Numbers declining | New initiatives launched to revive interest and participation among children under 13
RED DEER — Singer Willy Nelson once crooned that his heroes were always cowboys, but that is not likely the case anymore for young people.
This changing interest has had a profound impact on the equine industry because fewer people are interested in riding and owning horses.
Longtime horse breeder and trainer Frank Merrill said horse organizations have not been quick to respond to the waning interest and there is a chance the horseman will be a vanishing breed across North America and Europe.
“We have learned in the last 12 months we have a 30 percent decline in youth participation in the horse industry,” he said.
The past-president of the American Quarterhorse Association attributes the lack of interest to aging horse breeders, economic challenges and children of baby boomers finding other activities.
He believes baby boomers were interested in horses because they were fans of movie and television westerns and admired actors such as Roy Rogers and Gene Autry. They also knew the names of their horses.
“Now our children are interested in other things,” he told the Alberta Horse Breeders Conference in Red Deer Jan. 15.
The AQHA has launched several programs to draw children back into the horse world. Equine Canada also announced a new program to rebuild the industry and support equestrian sports to encourage more young people to join at the recreational and competitive levels.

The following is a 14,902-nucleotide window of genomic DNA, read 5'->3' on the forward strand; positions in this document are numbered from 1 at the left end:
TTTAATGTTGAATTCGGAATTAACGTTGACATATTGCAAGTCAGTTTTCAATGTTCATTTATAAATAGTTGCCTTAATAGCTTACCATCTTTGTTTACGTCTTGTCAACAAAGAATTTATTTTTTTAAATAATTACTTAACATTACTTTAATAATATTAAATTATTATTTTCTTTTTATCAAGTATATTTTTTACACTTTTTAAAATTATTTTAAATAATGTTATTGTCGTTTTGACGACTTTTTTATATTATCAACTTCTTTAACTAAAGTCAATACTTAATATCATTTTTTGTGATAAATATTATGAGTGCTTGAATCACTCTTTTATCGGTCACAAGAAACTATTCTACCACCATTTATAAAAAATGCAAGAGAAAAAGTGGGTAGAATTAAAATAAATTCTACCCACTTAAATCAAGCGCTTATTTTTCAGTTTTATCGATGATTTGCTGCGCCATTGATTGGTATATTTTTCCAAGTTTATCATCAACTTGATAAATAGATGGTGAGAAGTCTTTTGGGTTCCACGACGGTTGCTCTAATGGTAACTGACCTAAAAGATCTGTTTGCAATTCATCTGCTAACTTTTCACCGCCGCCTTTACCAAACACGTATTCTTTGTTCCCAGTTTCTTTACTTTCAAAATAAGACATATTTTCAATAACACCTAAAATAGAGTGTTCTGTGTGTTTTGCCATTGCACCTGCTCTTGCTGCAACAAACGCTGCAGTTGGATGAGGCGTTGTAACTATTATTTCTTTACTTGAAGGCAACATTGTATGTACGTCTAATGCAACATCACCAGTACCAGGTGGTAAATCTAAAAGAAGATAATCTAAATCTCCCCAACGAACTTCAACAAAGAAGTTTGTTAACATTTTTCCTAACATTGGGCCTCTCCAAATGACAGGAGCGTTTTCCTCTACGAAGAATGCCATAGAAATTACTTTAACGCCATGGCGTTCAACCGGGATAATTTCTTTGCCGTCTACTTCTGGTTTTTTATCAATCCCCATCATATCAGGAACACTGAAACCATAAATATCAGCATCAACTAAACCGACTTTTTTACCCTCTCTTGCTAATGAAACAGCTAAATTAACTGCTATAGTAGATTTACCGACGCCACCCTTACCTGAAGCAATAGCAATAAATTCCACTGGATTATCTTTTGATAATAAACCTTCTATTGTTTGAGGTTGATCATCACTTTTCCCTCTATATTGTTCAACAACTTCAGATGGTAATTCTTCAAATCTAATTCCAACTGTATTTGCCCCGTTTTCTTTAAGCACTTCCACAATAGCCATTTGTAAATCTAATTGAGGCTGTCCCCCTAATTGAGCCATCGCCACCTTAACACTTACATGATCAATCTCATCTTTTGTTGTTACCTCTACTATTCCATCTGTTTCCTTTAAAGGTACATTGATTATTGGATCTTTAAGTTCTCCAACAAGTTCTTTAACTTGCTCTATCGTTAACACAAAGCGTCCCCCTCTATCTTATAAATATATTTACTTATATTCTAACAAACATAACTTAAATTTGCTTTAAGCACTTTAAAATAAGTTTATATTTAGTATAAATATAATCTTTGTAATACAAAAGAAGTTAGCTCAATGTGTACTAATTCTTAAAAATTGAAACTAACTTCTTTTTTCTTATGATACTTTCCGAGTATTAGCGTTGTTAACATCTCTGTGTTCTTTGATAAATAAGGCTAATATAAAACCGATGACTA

The AQHA is launching an online program called Digital Oats, which offers games, crafts and information about horses.
Many of today’s riders are middle-aged women. The association has also found that 80 percent of young people interested in horses are girls. It has decided the new target group could be children aged three to 13.
The concept would also collaborate with the scouting movement or 4-H because both offer horsemanship components.
The association has found that children younger than 13 spend less than five hours a week in sports or outdoor activities, but many sit for as much as 48 hours per week in front of a screen, including phones, tablets, computers and televisions.
“You can see immediately what our problem is,” he said.
The association believes 20 million of the 75 million young people in the United States are potential clients. Five million of them are younger than five.
The most likely participants are children from two parent families with incomes of more than $100,000 per year who live in or around medium to large cities. They need to already like outdoor activities and live from the Midwest to the Rockies.
In Canada, the program would probably target children in Saskatchewan, Alberta and British Columbia.
The AQHA has provided $1 million to support Digital Oats, but Merrill believes it will take millions of dollars to keep the industry afloat. However, he said it has to start somewhere as registrations fall and more people lose contact with horses.
“This program is non-denominational. It is not about the Quarterhorse,” he said.
“We want anybody who is involved with the equine to be involved with this.”
AQHA registrations in Canada and the U.S. have dropped 60 percent since 2004: from 195,000 to 85,000.
Tara Gamble, president of the Alberta Equine Federation, said the faltering economy has affected all forms of recreation, and affordability is an issue for many.
Fewer horse shows are held and some events have looked at lowering their entry fees so that people return.
“There is a price point people are willing to pay,” she said.
Sixty percent of those involved with horses in Alberta in 2009 were children. That has since reversed, and more adults, particularly women, are now involved with horses. Most of them are between 35 and 45, Gamble said.
Alberta horses numbers are also declining, and it is estimated there are 250,000 to 300,000 horses in the province.